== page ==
1. Old Post Tree
2. Ethno Botanical Garden and Braille Trail
3. Bartholomew Dias Museum Complex and the Shell and Maritime Museum
Mossel Bay is well-known for the Mossgas-project(PetroSA) but it is also a popular holiday destination. The town is built on a hill overlooking the Bay of Mussels and the Outeniqua Mountains. Boat cruises are available for dolphin and whale watchers and in addition, cruises are also available to Seal Island. The island is home to more than 2000 cape fur seals. Santos, the town's main beach, is very sheltered and it makes for safe swimming.
During their annual migration (July - October) a fair number of whales can be seen in the bay. Dolphins also visit Mossel Bay and sometimes up to a hundred can be seen moving through the bay in search of food.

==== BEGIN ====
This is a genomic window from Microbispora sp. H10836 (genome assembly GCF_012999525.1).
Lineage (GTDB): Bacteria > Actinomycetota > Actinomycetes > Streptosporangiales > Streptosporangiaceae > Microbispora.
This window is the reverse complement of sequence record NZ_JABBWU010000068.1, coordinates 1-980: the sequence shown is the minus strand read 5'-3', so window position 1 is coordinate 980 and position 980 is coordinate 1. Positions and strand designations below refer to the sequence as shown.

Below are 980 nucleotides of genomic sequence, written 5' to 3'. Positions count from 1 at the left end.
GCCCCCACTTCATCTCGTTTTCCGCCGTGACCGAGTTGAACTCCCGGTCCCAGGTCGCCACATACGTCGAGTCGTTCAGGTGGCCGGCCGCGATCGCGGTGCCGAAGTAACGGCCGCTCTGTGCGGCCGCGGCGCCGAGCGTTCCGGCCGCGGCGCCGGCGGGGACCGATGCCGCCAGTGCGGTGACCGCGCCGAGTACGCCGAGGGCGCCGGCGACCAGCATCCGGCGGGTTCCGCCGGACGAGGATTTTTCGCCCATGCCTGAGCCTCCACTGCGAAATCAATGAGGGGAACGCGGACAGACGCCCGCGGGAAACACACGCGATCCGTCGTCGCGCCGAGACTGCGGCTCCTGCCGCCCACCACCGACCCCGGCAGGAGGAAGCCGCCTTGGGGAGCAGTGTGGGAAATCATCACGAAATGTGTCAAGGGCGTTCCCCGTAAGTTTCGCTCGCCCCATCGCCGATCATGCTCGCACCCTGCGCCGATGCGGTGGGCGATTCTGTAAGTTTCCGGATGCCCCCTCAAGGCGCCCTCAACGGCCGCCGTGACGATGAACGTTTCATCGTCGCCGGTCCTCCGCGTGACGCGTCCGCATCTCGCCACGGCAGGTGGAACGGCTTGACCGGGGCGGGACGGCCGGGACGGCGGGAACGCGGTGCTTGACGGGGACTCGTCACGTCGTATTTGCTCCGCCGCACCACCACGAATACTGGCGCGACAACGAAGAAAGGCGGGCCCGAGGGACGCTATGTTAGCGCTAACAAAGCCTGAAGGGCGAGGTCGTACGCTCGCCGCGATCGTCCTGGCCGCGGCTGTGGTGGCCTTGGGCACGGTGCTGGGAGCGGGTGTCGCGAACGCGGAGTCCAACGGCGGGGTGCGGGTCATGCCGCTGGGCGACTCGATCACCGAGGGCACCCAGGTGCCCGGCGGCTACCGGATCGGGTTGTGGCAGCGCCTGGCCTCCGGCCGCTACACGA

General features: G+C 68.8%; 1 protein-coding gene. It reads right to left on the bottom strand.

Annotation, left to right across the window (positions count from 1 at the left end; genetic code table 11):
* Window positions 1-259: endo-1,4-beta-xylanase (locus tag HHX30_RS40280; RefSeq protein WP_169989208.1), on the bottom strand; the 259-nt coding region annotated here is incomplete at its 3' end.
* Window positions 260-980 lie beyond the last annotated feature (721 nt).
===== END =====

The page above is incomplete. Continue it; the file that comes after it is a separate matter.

Mossel Bay has a very comfortable climate and tourists can enjoy sailing, fishing, surfing in the bay. A very popular beach is known as the "Poort" because it is between two rocky ridges at Cape St Blaise.
Camping sites and caravan parks are available near the beach. Hikers can walk the Cape St Blaise hiking trail, which follows the coast from Bat's cave to Dana bay.
Mossel Bay was the first landfall for Bartholomew Dias after he was blown off-course by strong winds and unknowingly rounded The Cape of Good Hope in 1488. Early sailors, on their way to the east, used to place their mail in the trunk of a large milkwood tree, so that the mail could be collected by the ships returning from the east. Other sources indicate that mail was placed in an old boot under the tree. Maybe the mail was first placed in the boot and then in the trunk. Vasco da Gama, and after him other portuguese sailors, used to go ashore in Mossel Bay to replenish their water supplies from a small spring near the coast. You can still visit this spring and see numerous artifacts in the Bartholomew Dias Museum Complex. If you are interested in shells, you can visit the Shell Museum. It has a first-rate collection of shells as well as live mollusks and fish in aquariums.